The Misfortunes of Elphin

Front Cover
BiblioBazaar, 2009 - History - 252 pages
2 Reviews
This is a pre-1923 historical reproduction that was curated for quality. Quality assurance was conducted on each of these books in an attempt to remove books with imperfections introduced by the digitization process. Though we have made best efforts - the books may have occasional errors that do not impede the reading experience. We believe this work is culturally important and have elected to bring the book back into print as part of our continuing commitment to the preservation of printed works worldwide.

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Review: The Misfortunes of Elphin

User Review  - Dch3jac1 - Goodreads

Enjoyable slice of British/Welsh mythology with the usual amusing wordy Peacock digressions. Read full review

Review: The Misfortunes of Elphin

User Review  - Lucy - Goodreads

A pleasant enough reworking and mixing of some old British legends, interesting more for its place in the development of English Literature than for its own slight merits. It's lightly ironic, good-humoured, but ultimately trivial. An excellent drunk in there, though.... Read full review

About the author (2009)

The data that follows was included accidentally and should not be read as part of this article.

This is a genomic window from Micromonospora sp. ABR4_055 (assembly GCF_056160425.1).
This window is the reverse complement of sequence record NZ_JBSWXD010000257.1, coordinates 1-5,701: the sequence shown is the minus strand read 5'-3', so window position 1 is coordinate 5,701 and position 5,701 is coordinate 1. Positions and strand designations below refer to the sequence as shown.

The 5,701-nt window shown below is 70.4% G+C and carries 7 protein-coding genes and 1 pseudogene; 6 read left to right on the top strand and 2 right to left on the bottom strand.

The witty, erudite, quirky Peacock, renowned for his range of knowledge, was largely self-educated. While working at the East India Company as a clerk to support his invalid wife and children, he mastered Greek, Latin, Italian, French, and Welsh. In his youth he associated with a number of free-thinking intellectuals, including Shelley (who called him "Greeky Peaky" for his fondness of ancient Greek literature), Jeremy Bentham, and John Stuart Mill. Peacock's daughter married and later abandoned George Meredith, who expressed his anguish in the sonnet sequence Modern Love (1862) and his novels The Ordeal of Richard Feverel (1859) and The Egoist (1879). Peacock's own fiction parodied the fashionable excesses of taste for the supernatural, medieval, melancholy, and sensibility that appeared in the popular novels, poetry, and melodramas. He also parodied the writers themselves for their eccentricities and attitudinizing. In a series of novels written over a long creative life (he died at age 81), with titles caricaturing the fashion for castles and abbeys---Headlong Hall (1816), Melincourt (1817), Nightmare Abbey (1818), Crotchet Castle (1831), and Gryll Grange (1861), Peacock tried to show that the proper function of literature, as he said in Nightmare Abbey, was "to reconcile man as he is to the world as it is.

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